Abbott added, “It’s not an overnight process,” and he emphasized the need for outreach, starting with his wife, likely to become Texas’ “first Latina First Lady.” She’s from a San Antonio family and has “a quintessential Hispanic background. Some in her family only recently got air conditioning in their homes, and it’s not central air.” Abbott calls himself “multicultural by choice.” Asked about the effect of schools teaching children not to value America but instead to identify with the countries of their origins, Abbott said the State Board of Education “will be meticulous in assessing textbooks.”
Some conservative Christians will find Abbott disappointing, though, on educational matters. He spoke of improving schools through competition and “giving parents real choices,” but did not call for true school choice via vouchers or education tax credits. That’s politically dangerous among suburbanites who like their neighborhood schools and small town Texans who worry about undermining high-school football teams.
Asked whether it’s unfair to force some parents to pay twice for education—through taxes and through tuition at religious schools—Abbott countered, “Is it unfair for childless families or seniors to pay for schools?” He said the public purpose of using taxpayer dollars to pay for education is to have a more productive state: “It costs more to incarcerate than to educate.” Since property taxes largely fund Texas schools, businesses and families with costly homes pay more, and kindergarten-kid parents (usually younger and less affluent) pay less.
Pushed about this, and asked whether the naked classroom shortchanges children—and the future of Texas—by graduating students who may be able to read and write but don’t know what’s right, Abbott spoke about “character education.” But is “character education” without reference to God a donut education with nothing in the center? Abbott grinned and said he had to “live with the hand dealt to us by the Supreme Court.” And yet, vouchers and tax credits that empower parents to make educational choices do not face the same constitutional questions that “religion in the public schools” engenders.
ABBOTT PRIZES ANALYTICAL rather than speculative thinking. Asked if he ever considers what his life would be like had the tree not fallen on him, he said, “I never have played the game of what if. … It’s a useless exercise.” Some who went through rehab with him focused their hope on walking again: “I never have.” When pressed on the emphatic nevers, I expected Abbott to offer the Gilbert and Sullivan answer: “Hardly ever.” But he insisted: “Never.” Asked how his policy positions might be different if he were an atheist, he responded, “I can’t even comprehend how an atheist would approach an issue.”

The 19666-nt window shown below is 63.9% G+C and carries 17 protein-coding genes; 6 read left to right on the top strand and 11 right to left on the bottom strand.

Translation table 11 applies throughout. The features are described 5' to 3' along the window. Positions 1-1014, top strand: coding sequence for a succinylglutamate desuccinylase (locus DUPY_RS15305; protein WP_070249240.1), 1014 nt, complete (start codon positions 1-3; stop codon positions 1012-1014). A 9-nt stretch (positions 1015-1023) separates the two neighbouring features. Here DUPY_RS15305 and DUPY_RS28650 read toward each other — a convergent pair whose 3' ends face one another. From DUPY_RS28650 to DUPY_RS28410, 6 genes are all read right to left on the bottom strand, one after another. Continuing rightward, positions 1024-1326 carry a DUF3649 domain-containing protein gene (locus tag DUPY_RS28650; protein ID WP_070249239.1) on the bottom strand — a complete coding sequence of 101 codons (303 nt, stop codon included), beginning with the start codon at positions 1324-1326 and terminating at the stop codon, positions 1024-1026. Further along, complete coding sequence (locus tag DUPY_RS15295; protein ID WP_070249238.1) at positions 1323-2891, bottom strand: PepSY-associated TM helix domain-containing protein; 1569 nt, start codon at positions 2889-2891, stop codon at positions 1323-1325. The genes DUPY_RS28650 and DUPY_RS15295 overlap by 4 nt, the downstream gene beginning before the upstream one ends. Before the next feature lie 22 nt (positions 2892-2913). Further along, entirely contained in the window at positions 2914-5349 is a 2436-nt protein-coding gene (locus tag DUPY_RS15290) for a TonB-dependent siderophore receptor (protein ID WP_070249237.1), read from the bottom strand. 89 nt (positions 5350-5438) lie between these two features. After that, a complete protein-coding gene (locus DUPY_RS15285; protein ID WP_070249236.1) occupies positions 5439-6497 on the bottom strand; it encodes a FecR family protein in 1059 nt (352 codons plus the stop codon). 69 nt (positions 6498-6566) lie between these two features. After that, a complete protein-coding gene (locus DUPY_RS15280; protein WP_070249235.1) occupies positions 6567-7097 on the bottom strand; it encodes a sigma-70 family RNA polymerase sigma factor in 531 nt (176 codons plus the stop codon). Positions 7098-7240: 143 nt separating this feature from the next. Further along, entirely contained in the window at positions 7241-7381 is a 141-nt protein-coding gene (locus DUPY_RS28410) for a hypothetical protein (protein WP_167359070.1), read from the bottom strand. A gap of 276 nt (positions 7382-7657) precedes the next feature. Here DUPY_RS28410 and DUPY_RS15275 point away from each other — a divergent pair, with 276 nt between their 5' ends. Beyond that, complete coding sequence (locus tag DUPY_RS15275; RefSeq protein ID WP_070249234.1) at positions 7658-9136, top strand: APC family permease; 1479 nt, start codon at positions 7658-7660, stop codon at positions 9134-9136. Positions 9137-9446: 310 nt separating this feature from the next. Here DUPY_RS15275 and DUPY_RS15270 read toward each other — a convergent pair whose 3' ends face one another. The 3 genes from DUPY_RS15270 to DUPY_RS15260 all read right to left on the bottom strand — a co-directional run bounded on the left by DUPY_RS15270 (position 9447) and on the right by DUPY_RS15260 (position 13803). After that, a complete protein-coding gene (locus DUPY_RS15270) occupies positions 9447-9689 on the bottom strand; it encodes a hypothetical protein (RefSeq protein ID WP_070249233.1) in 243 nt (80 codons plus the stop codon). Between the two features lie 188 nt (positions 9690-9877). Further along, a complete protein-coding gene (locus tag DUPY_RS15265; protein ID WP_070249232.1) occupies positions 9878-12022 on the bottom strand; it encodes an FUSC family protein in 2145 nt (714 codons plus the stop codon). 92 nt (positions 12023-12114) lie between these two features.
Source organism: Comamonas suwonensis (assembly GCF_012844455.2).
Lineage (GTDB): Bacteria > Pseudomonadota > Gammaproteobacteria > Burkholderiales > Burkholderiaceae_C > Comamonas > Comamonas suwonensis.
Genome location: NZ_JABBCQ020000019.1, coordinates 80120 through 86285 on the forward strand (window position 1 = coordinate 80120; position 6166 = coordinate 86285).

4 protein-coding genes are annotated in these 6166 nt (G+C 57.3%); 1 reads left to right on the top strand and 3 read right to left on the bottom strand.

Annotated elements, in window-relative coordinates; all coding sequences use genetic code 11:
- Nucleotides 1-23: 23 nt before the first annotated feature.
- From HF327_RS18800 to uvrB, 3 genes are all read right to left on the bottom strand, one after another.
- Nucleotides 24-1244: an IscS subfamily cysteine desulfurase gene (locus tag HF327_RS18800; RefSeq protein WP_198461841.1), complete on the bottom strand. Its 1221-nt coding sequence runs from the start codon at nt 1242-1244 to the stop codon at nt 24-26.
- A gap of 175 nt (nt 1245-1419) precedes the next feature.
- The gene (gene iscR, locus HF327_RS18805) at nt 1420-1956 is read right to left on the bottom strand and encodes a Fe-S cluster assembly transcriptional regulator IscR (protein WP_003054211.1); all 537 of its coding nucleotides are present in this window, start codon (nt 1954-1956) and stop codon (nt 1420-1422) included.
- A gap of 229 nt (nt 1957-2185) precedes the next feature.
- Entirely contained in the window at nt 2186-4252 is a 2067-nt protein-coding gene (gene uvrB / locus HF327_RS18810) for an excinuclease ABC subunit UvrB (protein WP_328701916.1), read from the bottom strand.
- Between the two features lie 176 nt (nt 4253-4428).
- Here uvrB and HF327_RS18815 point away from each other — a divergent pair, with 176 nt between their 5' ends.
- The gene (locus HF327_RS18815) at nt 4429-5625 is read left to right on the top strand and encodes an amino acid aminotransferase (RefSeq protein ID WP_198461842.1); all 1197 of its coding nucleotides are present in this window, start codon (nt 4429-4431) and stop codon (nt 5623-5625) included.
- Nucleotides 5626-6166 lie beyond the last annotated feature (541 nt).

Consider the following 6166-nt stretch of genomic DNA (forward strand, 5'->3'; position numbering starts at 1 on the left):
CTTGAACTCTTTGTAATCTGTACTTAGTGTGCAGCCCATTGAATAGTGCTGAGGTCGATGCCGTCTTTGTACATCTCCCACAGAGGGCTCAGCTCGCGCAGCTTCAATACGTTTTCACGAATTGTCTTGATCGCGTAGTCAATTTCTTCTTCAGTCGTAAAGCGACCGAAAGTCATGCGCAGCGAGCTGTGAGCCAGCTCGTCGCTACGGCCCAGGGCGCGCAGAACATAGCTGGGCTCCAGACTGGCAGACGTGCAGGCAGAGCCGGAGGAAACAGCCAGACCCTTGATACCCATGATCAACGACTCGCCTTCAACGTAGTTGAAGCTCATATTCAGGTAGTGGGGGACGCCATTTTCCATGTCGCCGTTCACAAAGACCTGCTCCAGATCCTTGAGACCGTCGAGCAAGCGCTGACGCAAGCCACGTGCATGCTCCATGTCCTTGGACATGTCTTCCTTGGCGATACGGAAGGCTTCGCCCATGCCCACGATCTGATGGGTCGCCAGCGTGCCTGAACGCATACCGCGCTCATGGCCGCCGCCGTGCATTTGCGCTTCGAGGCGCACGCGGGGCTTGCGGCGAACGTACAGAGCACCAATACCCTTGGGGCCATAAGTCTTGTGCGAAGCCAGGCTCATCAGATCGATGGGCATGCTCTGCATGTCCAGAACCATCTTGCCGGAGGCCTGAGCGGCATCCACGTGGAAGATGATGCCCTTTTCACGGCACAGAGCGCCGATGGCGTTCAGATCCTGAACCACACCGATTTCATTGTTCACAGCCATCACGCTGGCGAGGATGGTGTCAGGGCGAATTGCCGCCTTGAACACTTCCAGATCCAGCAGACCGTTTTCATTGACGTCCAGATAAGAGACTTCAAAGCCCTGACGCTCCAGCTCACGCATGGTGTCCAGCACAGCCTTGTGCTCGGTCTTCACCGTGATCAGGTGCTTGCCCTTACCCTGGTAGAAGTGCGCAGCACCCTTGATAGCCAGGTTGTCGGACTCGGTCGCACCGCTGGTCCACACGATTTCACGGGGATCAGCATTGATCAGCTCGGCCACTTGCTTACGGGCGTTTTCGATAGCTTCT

It’s hard to know if that’s really the case or if, knowing the gubernatorial race is his to lose by gaffe, Abbott is running a cautious campaign. But his decision-making mode is consistent with his legal and judicial career: Read, study, listen to strong arguments, be decisive. He reads nonfiction rather than fiction and makes practical applications: On April 29, partway through a new biography of Alexander Hamilton, he commented that Hamilton, with his centralizing tendencies, “would be a dangerous man today.” Abbott used to go almost every weekend to movies with his daughter, whom he and his wife adopted at birth, but she’s turned 17, he’s campaigning, and that’s less frequent now: The last one they saw together was Frozen. The analytical mind is less evident when he talks of her birth: Present at the delivery, “I was the very first person to hold her.”
Why did the tree fall on Abbott? In our conversation he did not speculate, but said, “My life is better for it.” He stressed again the empathy he gained, and added a vertical dimension as well: “This transformative event brought me closer to God.”